Thursday, April 26, 2007

"Keep Your Fork"

Received this today from my friend Patty.

There was a young woman who had been diagnosed with a terminal illness and had been given three months to live. So as she was getting her things "in order," she contacted her pastor and had him come to her house to discuss certain aspects of her final wishes. She told him which songs she wanted sung at the service, what scriptures she would like read, and what outfit she wanted to be buried in.

Everything was in order and the pastor was preparing to leave when the young woman suddenly remembered something very important to her. "There's one more thing," she said excitedly. "I want to be buried with a fork in my right hand."

The pastor didn't know quite what to say. "Your fork?" He asked gently.

The young woman nodded, then explained.

My grandmother once said to me, "In all my years of attending church socials and potluck dinners, when the dishes of the main course were being cleared, someone would inevitably lean over and say, 'Keep your fork.' It was my favorite part because I knew that something better was coming ... like velvety chocolate cake or deep-dish apple pie, Something wonderful, with substance!

"So, when people to see me there in that casket with a fork in my hand, I want them to wonder, 'What's with the fork?' And when they ask, I want you to tell them: 'Keep your fork ... the best is yet to come.'"
The pastor's eyes welled up with tears of joy as he hugged the young woman good-bye. He knew this would be one of the last times he would see her before her death. But he also knew that the young woman had a better grasp of heaven than he did, better than many people twice her age, with twice as much experience and knowledge. She KNEW that something better was coming.

At the funeral people were walking by the young woman's casket and they saw the pretty dress she was wearing and the fork placed in her right hand. Over and over, the pastor heard the question "What's with the fork?" And over and over he smiled.

During his message, the pastor told the people of the conversation he'd had with the young woman shortly before she died. He also told them about the fork and about what it symbolized to her. The pastor told the people how he could not stop thinking about the fork, and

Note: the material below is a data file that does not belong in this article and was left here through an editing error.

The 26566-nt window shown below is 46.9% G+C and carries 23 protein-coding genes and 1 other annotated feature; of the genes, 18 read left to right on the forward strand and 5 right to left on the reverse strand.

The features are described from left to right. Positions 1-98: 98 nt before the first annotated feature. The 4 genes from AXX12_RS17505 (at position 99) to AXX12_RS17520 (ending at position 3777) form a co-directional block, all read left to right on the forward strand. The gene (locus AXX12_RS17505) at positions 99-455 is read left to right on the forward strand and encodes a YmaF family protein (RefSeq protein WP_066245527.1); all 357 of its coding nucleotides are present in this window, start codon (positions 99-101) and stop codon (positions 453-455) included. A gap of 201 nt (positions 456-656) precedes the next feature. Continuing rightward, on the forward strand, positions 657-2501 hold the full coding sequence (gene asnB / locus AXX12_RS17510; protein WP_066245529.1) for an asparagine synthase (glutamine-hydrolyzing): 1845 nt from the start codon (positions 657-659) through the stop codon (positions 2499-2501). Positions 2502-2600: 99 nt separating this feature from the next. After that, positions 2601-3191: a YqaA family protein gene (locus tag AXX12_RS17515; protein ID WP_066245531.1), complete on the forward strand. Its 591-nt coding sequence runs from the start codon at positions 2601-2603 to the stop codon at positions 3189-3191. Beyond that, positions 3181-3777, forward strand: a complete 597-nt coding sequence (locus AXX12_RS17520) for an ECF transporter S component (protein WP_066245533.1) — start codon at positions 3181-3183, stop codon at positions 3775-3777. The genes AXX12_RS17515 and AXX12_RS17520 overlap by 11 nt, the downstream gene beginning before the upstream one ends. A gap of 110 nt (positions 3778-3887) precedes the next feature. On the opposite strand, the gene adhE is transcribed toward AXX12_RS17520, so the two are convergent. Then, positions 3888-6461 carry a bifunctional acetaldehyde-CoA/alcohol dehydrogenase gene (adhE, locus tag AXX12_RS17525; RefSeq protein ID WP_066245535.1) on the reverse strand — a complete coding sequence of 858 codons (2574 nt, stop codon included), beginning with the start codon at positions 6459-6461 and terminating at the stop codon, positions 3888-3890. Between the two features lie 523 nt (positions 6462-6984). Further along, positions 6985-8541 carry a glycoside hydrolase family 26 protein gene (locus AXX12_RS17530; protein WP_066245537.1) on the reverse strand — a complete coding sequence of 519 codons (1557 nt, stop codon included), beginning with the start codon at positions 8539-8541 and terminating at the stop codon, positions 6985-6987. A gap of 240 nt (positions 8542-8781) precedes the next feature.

told them that they probably would not be able to stop thinking about it, either. He was right.

So the next time you reach down for your fork, let it remind you ever so gently, that the best is yet to come. Friends are a very rare jewel, indeed. They make you smile and encourage you to succeed. They lend an ear, they share a word of praise, and they always want to open their hearts to us.

Show your friends how much you care. Remember to always be there for them, even when you need them more. For you never know when it may be their time to "Keep your fork."Cherish the time you have, and the memories you share. Being friends with someone is not an opportunity but a sweet responsibility.

Monday, April 09, 2007

Splinters of Memory (on Piles of Human Frailty)

I was coming out of church last week when I saw her: A former housemate who had exited my life suddenly, gracelessly, and on very bad terms. Her official reason for wanting to break the lease was the "ancient" farmhouse plumbing, which was a little too rustic to suit her. In actuality, it was my "provential" attitude that sent her over the edge. She and our other housemate (whose name did not appear on the lease) ganged up to persuade me to bend on the "no opposite-sex overnight house guest" policy; when I refused, they walked. I was grateful when the farmer who rented the place to us (who never did like my housemate) agreed to lower the rent to something within my budget, just so I would remain the sole tenant for the duration of my lease.

Eight years passed. Last week, when our eyes met in the narthex, neither of us knew what to say -- indeed, it took me several minutes even to place her. Judging from her hunted expression, it took her several seconds less. "You!" we blurted together. Each of us had a child in tow, so we smiled at each other weakly and kept walking. She was great with child ... married, presumably. That's good. Each of us had moved on and were in different places. Maybe we could just forget about the past, and start fresh.

The following week, I saw her again and raised a hand to wave. She ducked her head and ran out the door. I followed a few steps behind, and saw her get into a van with a heavy-set woman behind the wheel ... Then she gestured at me, and the two of them began to laugh heartily.

At me? Really? I see ...

You know, I can understand it in some respects. At that time I was absolutely doing the right thing by insisting on maintaining the "no overnight guest" policy. It was for my good as well as their own. They were young, and they were engaging in behavior that (if you were to ask them now, and they were being honest with themselves) they would probably tell you that they regret ... but that they engaged in for a variety of reasons that had nothing to do with the reasons God originally designed sex.

And here's the thing: If I'd invested more in the relationship, I might have been able to help them to avoid some of those choices. This is true in parenting (whether biological or spiritual) and it is true in all kinds of other relationships. We can "mandate" -- but it's rarely effective. Or we can "mentor" -- something that takes time, and comes from a place of relationship. By dictating, all I earned was their ridicule. I treated them like children ... so they acted accordingly. A good lesson to remember for the future, right?

Happy Easter!